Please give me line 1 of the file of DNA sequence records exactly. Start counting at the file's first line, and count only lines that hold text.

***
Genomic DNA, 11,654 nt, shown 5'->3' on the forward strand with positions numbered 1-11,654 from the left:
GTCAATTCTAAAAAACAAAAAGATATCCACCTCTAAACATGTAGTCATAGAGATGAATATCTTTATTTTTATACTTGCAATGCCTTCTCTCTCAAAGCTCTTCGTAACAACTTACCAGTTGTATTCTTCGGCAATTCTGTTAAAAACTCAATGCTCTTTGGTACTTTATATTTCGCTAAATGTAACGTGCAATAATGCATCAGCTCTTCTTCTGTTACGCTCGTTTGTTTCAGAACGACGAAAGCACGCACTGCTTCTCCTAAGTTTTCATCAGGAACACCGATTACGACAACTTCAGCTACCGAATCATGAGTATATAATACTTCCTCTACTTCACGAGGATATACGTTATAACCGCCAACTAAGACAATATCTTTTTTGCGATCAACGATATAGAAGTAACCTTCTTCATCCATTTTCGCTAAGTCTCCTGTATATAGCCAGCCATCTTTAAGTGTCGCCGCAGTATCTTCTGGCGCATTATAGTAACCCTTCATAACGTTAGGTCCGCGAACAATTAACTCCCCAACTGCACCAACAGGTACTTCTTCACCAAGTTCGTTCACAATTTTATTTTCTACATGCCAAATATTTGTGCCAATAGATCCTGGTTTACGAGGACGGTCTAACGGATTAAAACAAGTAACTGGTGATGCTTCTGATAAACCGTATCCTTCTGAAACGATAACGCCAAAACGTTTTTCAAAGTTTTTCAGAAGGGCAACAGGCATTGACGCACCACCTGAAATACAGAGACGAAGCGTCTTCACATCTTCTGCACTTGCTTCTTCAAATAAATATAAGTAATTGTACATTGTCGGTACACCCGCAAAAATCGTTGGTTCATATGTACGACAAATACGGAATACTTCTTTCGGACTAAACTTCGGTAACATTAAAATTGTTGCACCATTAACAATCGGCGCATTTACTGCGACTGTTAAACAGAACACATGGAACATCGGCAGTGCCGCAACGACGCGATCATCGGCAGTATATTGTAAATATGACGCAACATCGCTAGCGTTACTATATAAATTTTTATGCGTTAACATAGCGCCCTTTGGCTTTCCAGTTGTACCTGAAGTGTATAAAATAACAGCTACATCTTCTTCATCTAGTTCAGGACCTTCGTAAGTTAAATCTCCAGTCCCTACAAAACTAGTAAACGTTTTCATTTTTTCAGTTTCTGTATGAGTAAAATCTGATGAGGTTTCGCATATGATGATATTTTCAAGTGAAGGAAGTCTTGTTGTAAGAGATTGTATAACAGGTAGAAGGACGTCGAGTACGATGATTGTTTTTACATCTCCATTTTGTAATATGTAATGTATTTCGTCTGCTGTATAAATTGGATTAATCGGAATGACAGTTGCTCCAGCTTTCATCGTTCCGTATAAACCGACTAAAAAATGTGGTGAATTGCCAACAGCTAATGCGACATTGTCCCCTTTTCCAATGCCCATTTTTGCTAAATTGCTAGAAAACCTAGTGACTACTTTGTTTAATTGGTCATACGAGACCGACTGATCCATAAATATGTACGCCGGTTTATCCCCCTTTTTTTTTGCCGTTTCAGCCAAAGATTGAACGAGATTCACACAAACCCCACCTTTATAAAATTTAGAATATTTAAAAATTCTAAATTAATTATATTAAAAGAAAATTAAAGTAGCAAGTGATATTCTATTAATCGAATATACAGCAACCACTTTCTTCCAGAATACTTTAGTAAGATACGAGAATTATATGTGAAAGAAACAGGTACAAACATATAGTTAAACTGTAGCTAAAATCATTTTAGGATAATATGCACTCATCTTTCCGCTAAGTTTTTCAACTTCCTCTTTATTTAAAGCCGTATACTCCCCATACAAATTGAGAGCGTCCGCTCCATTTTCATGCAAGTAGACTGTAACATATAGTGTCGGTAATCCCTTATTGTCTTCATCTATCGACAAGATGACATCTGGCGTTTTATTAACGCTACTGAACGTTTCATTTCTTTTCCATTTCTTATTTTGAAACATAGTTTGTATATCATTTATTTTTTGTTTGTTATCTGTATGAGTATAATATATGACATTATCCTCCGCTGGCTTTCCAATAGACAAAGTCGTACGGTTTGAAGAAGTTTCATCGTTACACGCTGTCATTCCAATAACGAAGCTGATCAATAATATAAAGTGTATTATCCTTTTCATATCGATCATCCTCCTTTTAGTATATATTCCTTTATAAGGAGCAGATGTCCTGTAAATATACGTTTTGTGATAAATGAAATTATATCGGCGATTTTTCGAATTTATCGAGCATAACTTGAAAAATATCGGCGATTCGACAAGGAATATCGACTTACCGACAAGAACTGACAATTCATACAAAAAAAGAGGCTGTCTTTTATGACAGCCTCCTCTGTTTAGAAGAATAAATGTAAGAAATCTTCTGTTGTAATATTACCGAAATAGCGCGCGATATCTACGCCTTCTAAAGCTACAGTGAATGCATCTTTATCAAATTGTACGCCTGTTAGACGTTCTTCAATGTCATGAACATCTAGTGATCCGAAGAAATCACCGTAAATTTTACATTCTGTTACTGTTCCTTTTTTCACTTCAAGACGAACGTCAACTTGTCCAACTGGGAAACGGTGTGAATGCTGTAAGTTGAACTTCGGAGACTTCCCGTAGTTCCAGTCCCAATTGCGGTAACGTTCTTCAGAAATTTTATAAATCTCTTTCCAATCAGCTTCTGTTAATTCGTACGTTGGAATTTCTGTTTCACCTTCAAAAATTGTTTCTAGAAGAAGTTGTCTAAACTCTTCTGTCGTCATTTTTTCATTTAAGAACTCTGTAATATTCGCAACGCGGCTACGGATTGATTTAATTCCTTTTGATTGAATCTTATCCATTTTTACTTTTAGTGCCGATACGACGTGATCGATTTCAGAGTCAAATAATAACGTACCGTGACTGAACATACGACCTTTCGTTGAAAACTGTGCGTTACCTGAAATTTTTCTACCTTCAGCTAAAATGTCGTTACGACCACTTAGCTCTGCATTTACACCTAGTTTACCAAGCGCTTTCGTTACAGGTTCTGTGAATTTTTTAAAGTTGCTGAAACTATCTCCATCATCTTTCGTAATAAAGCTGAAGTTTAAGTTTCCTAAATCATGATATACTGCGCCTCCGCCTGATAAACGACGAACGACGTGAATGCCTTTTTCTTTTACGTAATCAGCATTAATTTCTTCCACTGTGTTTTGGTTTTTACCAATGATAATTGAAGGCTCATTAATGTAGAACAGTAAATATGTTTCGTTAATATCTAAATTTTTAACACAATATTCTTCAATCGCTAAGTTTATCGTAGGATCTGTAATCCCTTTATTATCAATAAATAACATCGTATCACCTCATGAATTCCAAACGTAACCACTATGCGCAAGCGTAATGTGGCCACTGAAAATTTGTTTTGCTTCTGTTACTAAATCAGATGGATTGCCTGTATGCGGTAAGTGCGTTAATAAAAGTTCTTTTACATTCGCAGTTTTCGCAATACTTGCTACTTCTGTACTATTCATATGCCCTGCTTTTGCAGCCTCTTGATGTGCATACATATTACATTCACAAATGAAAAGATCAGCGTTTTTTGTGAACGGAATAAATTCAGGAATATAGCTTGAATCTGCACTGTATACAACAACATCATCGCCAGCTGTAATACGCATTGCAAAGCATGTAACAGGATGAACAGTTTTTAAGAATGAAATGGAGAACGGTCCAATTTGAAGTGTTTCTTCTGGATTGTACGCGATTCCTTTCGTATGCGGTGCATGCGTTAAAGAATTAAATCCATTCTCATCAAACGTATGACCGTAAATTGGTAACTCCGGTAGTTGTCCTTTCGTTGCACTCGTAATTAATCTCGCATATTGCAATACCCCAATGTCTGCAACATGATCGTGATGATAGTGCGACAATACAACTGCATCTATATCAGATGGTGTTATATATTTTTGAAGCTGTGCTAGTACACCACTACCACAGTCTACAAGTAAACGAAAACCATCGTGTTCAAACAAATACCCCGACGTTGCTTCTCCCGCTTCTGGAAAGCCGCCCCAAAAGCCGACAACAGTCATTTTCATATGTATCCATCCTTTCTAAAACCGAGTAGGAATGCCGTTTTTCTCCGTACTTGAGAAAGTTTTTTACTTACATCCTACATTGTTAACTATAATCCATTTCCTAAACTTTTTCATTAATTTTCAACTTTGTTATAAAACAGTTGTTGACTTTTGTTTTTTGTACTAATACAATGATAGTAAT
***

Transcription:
Genomic DNA, 11,654 nt, shown 5'->3' on the forward strand with positions numbered 1-11,654 from the left: